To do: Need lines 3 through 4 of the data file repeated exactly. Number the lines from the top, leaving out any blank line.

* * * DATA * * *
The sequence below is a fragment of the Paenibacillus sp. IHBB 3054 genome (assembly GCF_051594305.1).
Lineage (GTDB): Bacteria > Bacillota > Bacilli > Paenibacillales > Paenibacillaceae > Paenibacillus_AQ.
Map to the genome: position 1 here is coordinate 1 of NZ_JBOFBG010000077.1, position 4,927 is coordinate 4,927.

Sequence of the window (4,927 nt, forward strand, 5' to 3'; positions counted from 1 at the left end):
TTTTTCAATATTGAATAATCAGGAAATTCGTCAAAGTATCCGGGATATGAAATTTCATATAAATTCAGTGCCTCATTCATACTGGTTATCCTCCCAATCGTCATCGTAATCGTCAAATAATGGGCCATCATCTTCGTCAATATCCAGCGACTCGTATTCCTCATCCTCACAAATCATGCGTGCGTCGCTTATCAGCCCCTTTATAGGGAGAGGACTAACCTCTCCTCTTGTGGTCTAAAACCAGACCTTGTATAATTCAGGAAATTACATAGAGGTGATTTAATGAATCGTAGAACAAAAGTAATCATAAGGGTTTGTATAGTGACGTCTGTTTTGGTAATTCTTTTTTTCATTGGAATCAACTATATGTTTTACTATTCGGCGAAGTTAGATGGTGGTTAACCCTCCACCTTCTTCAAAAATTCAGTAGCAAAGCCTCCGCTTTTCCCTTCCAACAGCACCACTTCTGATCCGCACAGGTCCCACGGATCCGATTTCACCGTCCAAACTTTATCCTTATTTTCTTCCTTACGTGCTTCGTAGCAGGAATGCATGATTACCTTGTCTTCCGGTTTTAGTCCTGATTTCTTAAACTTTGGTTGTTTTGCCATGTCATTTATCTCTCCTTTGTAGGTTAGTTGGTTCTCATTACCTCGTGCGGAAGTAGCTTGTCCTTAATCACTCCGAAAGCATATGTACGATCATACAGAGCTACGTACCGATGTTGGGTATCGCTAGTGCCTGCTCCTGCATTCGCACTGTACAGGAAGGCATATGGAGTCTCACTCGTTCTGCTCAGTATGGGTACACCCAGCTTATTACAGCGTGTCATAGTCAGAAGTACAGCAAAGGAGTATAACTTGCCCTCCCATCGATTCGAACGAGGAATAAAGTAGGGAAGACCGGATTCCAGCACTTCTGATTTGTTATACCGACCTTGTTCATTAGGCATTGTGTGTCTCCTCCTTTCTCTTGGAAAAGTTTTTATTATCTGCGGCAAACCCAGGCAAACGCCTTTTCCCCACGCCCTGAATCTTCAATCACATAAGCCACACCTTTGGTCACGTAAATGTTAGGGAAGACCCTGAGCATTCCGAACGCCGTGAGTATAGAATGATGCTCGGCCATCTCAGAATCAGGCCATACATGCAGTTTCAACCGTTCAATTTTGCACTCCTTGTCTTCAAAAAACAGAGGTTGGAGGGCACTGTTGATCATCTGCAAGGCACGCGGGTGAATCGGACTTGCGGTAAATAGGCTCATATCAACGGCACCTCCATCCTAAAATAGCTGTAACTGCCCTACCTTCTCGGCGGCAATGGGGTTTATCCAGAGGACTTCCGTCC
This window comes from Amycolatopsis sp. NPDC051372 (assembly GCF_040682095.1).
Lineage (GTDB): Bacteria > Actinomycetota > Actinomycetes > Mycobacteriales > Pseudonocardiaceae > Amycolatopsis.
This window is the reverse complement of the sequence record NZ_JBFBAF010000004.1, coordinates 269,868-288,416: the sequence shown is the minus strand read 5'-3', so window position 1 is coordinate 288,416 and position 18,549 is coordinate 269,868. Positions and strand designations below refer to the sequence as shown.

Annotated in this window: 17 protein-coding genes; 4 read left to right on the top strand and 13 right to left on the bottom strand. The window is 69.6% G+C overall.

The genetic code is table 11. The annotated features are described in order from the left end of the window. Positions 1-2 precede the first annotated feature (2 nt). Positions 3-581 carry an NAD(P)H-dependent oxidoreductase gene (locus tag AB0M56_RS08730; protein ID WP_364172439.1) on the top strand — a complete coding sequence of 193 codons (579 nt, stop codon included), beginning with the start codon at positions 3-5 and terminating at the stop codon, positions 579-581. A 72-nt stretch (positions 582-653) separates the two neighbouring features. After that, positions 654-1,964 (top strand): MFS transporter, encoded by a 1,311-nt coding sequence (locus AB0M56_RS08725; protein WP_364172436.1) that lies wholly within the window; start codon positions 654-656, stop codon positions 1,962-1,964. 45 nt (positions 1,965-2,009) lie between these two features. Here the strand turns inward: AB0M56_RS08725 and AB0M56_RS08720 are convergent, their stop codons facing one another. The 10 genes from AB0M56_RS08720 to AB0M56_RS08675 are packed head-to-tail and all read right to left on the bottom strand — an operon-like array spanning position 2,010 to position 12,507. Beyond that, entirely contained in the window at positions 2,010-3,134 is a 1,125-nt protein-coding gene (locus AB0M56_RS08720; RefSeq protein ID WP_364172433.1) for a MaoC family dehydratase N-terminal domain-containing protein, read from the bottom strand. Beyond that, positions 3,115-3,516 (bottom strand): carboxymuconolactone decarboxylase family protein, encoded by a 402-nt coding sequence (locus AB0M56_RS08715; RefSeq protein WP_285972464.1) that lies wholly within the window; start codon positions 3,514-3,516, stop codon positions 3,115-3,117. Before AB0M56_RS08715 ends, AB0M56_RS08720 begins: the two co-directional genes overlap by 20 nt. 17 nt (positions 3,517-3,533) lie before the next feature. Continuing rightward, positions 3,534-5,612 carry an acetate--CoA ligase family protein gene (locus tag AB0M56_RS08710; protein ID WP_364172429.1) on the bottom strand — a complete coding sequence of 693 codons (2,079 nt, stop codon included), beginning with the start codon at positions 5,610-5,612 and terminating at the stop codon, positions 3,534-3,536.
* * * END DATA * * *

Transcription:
Map to the genome: position 1 here is coordinate 1 of NZ_JBOFBG010000077.1, position 4,927 is coordinate 4,927.

Sequence of the window (4,927 nt, forward strand, 5' to 3'; positions counted from 1 at the left end):